Loy (alternatively spelled "Loi") Krathong is held on the full moon of the 12th month in the traditional Thai lunar calendar. In the western calendar this usually falls in November.
"Loy" means "to float". "Krathong" is a raft about a handspan in diameter traditionally made from a section of banana tree trunk (although modern-day versions use specially made bread 'flowers' and may use styrofoam), decorated with elaborately-folded banana leaves, flowers, candles, incense sticks etc. During the night of the full moon, many people will release a small raft like this on a river. Governmental offices, corporations and other organizations also build much bigger and more elaborate rafts, and these are often judged in contests. In addition, fireworks and beauty contests take place during the festival. According to the writings of H.M. King Rama IV in 1863, the originally Brahmanical festival was adapted by Buddhists in Thailand as a ceremony to honor the original Buddha, Siddhartha Guatama. Apart from venerating the Buddha with light (the candle on the raft), the act of floating away the candle raft is symbolic of letting go of all one's grudges, anger and defilements, so that one can start life afresh on a better foot. People will also cut their fingernails and hair and add them to the raft as a symbol of letting go of the bad parts of oneself. Many Thai believe that floating a krathong will create good luck, and they do it to honor and thank the Goddess of Water, Phra Mai Khongka (พระแม่คงคา).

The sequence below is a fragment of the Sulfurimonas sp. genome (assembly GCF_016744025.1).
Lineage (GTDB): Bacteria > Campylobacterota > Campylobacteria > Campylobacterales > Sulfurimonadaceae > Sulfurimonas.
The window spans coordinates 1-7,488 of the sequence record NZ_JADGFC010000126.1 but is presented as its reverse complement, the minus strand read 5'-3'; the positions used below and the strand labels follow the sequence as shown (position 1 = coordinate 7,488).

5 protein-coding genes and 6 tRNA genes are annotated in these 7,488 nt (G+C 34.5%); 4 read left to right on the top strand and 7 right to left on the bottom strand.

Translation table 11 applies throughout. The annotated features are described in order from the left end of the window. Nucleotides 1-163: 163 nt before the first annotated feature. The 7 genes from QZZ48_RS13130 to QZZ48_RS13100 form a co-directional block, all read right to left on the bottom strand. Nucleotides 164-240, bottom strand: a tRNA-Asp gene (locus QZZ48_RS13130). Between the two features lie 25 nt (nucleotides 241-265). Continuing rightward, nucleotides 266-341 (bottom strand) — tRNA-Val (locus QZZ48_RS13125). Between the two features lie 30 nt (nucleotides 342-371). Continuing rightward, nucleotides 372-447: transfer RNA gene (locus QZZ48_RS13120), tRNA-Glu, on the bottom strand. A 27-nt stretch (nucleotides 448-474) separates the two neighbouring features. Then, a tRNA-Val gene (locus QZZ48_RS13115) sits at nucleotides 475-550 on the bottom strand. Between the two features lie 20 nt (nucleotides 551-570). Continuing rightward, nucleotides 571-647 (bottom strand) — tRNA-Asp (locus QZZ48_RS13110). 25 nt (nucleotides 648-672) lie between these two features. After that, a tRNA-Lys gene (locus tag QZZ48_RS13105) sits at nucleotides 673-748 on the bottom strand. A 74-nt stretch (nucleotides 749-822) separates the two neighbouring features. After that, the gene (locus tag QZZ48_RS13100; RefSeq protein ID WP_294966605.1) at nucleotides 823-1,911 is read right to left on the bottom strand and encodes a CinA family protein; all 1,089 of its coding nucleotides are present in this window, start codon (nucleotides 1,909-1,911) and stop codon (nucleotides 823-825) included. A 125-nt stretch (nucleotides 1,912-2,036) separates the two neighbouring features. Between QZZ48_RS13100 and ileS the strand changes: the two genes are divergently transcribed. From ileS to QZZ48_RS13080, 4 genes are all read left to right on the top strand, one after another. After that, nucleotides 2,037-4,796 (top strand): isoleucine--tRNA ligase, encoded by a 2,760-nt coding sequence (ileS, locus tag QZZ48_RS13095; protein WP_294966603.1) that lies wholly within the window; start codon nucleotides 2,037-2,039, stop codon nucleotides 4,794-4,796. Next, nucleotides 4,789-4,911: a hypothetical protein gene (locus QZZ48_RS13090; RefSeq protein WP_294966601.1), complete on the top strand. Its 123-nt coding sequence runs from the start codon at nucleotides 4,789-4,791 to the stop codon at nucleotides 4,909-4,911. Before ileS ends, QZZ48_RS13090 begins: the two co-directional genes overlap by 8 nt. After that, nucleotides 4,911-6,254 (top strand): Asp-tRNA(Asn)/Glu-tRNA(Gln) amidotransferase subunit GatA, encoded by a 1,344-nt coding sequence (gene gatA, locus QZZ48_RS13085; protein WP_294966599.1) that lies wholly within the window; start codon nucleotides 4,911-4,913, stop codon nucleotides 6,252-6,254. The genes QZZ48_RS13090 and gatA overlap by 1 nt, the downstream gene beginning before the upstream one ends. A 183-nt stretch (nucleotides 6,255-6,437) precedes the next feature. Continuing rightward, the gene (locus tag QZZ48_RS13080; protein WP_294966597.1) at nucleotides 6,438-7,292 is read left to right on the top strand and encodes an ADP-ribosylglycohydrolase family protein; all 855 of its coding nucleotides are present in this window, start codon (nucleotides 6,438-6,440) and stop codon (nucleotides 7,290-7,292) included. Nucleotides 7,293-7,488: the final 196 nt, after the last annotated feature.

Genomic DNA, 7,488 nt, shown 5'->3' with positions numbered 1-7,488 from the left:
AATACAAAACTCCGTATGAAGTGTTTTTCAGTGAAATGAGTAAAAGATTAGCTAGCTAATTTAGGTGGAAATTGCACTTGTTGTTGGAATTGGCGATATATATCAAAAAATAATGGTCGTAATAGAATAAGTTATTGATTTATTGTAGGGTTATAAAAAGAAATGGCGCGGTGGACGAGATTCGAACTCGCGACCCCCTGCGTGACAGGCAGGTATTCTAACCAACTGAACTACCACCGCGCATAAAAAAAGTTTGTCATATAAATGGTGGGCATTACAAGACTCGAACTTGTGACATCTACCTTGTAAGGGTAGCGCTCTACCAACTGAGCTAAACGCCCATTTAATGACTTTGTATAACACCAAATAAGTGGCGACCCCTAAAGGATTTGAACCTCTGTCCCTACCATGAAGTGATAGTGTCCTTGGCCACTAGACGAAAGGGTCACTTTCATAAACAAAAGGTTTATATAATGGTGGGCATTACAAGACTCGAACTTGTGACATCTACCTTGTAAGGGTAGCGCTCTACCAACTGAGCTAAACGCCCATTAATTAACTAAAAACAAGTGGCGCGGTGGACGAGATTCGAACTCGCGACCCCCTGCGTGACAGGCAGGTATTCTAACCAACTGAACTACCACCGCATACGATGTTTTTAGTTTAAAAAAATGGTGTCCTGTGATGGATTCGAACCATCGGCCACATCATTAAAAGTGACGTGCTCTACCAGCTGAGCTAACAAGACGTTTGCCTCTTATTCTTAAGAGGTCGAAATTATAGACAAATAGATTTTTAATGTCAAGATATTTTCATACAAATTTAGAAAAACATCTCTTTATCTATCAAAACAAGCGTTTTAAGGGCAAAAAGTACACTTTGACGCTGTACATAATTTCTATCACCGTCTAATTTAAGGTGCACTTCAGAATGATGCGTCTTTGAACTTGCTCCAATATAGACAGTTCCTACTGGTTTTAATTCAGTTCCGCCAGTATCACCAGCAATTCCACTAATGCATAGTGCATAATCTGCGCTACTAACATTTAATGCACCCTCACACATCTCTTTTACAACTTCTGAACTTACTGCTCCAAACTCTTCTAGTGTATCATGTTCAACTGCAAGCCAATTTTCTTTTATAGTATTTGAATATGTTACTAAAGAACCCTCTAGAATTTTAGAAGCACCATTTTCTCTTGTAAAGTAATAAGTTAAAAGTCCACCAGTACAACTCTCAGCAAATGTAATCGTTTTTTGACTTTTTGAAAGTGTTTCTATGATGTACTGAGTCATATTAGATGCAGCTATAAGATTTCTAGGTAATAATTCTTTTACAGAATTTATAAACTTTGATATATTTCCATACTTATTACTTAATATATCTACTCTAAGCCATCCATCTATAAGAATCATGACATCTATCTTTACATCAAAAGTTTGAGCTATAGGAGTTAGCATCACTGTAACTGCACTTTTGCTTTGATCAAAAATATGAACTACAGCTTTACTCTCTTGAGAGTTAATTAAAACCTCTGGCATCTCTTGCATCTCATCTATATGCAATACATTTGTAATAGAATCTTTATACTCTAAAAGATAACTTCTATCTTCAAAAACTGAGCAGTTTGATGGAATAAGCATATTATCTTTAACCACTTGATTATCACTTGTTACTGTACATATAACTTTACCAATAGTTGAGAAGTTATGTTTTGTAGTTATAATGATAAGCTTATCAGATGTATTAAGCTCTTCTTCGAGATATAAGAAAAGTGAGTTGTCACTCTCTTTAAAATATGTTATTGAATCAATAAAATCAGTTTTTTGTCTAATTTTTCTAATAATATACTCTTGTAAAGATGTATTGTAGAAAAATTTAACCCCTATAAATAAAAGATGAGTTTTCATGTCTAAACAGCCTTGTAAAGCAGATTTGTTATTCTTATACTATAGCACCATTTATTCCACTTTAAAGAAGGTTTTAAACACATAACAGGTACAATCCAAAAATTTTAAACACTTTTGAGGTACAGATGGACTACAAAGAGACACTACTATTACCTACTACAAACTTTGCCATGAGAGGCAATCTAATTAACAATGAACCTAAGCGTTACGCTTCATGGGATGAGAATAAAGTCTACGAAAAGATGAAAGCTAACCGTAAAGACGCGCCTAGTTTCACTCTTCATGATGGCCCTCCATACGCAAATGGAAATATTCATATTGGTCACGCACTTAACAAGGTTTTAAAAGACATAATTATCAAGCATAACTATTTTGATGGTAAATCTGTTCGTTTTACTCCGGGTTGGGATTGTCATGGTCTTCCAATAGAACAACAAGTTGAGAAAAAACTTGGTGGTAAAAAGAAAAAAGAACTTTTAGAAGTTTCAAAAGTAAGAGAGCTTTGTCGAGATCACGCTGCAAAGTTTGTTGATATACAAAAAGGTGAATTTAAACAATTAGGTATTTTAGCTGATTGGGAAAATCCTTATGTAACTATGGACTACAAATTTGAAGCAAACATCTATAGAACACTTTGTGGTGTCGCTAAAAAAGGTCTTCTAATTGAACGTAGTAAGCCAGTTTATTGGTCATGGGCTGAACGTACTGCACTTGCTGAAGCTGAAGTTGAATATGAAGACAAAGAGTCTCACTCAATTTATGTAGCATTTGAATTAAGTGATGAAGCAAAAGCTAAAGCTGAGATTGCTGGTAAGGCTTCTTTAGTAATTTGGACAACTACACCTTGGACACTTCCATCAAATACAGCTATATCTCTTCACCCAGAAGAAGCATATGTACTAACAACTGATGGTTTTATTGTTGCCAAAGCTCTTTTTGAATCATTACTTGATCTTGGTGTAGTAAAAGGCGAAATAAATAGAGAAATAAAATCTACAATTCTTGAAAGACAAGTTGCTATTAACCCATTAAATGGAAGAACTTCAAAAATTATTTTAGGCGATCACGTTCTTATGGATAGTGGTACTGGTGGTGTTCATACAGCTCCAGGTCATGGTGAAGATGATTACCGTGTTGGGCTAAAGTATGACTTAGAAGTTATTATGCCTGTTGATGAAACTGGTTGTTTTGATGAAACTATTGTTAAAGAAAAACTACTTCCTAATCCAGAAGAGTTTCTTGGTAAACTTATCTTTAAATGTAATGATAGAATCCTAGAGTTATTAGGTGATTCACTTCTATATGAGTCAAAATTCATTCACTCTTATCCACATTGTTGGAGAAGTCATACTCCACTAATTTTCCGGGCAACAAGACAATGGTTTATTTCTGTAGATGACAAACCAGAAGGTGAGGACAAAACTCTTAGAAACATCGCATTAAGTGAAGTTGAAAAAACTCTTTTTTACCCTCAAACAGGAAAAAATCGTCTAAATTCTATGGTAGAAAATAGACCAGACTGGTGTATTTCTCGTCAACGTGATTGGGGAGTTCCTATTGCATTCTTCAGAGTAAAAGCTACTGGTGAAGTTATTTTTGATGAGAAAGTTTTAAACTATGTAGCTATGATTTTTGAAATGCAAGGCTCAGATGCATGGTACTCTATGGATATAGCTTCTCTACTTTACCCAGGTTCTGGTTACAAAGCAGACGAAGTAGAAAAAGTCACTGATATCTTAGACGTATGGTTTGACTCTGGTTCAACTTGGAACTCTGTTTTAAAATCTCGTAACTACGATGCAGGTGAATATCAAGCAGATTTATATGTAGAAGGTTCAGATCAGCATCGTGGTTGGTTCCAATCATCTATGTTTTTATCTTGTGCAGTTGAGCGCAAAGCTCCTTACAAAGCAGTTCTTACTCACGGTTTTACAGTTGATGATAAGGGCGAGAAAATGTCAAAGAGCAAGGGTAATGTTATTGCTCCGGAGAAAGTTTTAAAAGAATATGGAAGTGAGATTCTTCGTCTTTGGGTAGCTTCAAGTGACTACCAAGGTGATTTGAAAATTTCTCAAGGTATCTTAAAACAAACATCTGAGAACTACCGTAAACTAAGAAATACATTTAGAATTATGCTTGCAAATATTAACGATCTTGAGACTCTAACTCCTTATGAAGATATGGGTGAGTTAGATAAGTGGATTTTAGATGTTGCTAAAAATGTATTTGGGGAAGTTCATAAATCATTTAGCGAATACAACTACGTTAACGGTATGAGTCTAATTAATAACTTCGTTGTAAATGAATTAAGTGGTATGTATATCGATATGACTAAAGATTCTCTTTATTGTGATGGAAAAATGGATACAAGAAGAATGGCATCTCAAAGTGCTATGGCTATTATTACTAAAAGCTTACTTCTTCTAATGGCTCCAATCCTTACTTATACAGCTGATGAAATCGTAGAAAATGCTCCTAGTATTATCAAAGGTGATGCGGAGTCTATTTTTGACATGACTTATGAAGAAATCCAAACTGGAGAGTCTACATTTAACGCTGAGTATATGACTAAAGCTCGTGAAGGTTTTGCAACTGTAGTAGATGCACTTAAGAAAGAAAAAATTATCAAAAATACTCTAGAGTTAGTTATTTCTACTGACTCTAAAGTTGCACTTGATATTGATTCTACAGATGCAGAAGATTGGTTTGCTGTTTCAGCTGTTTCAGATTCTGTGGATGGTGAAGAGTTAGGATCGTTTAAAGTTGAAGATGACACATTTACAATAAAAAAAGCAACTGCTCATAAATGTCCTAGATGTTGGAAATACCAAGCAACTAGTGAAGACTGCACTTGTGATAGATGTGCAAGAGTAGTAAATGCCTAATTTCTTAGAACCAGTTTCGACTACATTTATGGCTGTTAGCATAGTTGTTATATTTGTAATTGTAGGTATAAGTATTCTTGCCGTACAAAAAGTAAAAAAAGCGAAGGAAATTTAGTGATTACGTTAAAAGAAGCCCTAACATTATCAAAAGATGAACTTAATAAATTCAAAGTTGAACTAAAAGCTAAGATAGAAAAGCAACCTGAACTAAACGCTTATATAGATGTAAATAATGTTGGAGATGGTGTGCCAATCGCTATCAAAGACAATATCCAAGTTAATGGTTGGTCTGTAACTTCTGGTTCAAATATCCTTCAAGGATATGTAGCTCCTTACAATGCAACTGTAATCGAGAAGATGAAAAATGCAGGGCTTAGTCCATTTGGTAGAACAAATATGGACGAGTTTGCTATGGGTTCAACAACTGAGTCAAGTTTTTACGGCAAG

The beauty contests that accompany the festival are known as "Noppamas Queen Contests". According to legend, Noppamas was a consort of the Sukothai king Loethai (14th century) and she was the first to float decorated krathongs. The Loy Krathong festival is also associated with the start of vegetable carving.
The Thai tradition of Loy Kratong started off in Sukhothai, but is now celebrated throughout Thailand, with the festivities in Chiang Mai and Ayutthaya being particularly well known.